Sunday, February 8, 2009

Eugen Rosenstock-Huessy

Every two years or so, I will run across a book that completely transforms the way that I view Scripture. The list so far includes Easy Chairs, Hard Words by Doug Wilson, Mere Christianity by Lewis, Images of the Spirit by Meredith Kline, The New Testament and the People of God by N. T. Wright (or Not Wright, as he is affectionately known: a common comment is "Leithart doesn't want your answer; he wants the Wright answer"), and, as I got lucky this year, Fruit of Lips by Eugen Rosenstock-Huessy.

This book is phenomenal. It is comparable to Kline's Images in size: a mere 134 pages, and is staggering. He also appears to have a few problems, and his erudition can at times be difficult: his syntax is elevated, to say it nicely. But the content! The content is simply beyond anything I could have ever imagined. The book is on the four gospels, and why there are four. I think that there are a few "When you have a hammer, everything looks like a nail" problems, but overall, his book is solid gold.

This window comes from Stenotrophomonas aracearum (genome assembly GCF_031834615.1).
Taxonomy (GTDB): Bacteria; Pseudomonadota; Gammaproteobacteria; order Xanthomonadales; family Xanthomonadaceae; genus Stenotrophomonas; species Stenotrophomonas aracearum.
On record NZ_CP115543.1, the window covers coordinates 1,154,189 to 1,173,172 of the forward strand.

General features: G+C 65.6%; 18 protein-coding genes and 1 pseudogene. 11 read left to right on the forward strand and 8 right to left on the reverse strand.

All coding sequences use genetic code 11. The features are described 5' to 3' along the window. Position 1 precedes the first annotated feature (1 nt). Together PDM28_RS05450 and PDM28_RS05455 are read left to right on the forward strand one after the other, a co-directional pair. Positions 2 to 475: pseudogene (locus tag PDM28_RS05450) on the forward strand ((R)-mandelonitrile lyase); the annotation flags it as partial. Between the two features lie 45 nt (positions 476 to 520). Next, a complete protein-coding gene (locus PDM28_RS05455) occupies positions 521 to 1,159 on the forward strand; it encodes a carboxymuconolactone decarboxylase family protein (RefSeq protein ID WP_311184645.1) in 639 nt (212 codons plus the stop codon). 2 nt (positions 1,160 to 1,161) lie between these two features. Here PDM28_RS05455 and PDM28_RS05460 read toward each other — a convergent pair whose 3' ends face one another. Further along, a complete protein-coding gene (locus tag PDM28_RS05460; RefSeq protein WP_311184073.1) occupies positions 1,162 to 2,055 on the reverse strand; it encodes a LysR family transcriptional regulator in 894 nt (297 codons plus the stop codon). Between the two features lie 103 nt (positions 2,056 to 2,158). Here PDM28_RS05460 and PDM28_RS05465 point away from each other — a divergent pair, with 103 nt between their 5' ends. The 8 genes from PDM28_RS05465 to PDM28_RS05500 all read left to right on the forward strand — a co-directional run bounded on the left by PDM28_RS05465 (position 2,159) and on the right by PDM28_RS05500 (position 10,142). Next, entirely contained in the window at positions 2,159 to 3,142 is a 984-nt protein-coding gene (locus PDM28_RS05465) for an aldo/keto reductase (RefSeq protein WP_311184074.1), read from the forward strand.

Click on my title to preview it. Then buy it. Then memorize the thing, and your time will not have been wasted.

2 comments:

Bobbi Jo said...

How does he do it?
I spent 4 times longer reading this book than I expected, underlined and took notes on practically every page, and ever since I put it back on the shelf just feel like getting it back down and picking through for some more savories.
O for such energy and eloquence!

J. A. Broussard said...

And brevity. How does he say so much with so few words?

Wodehousian Fun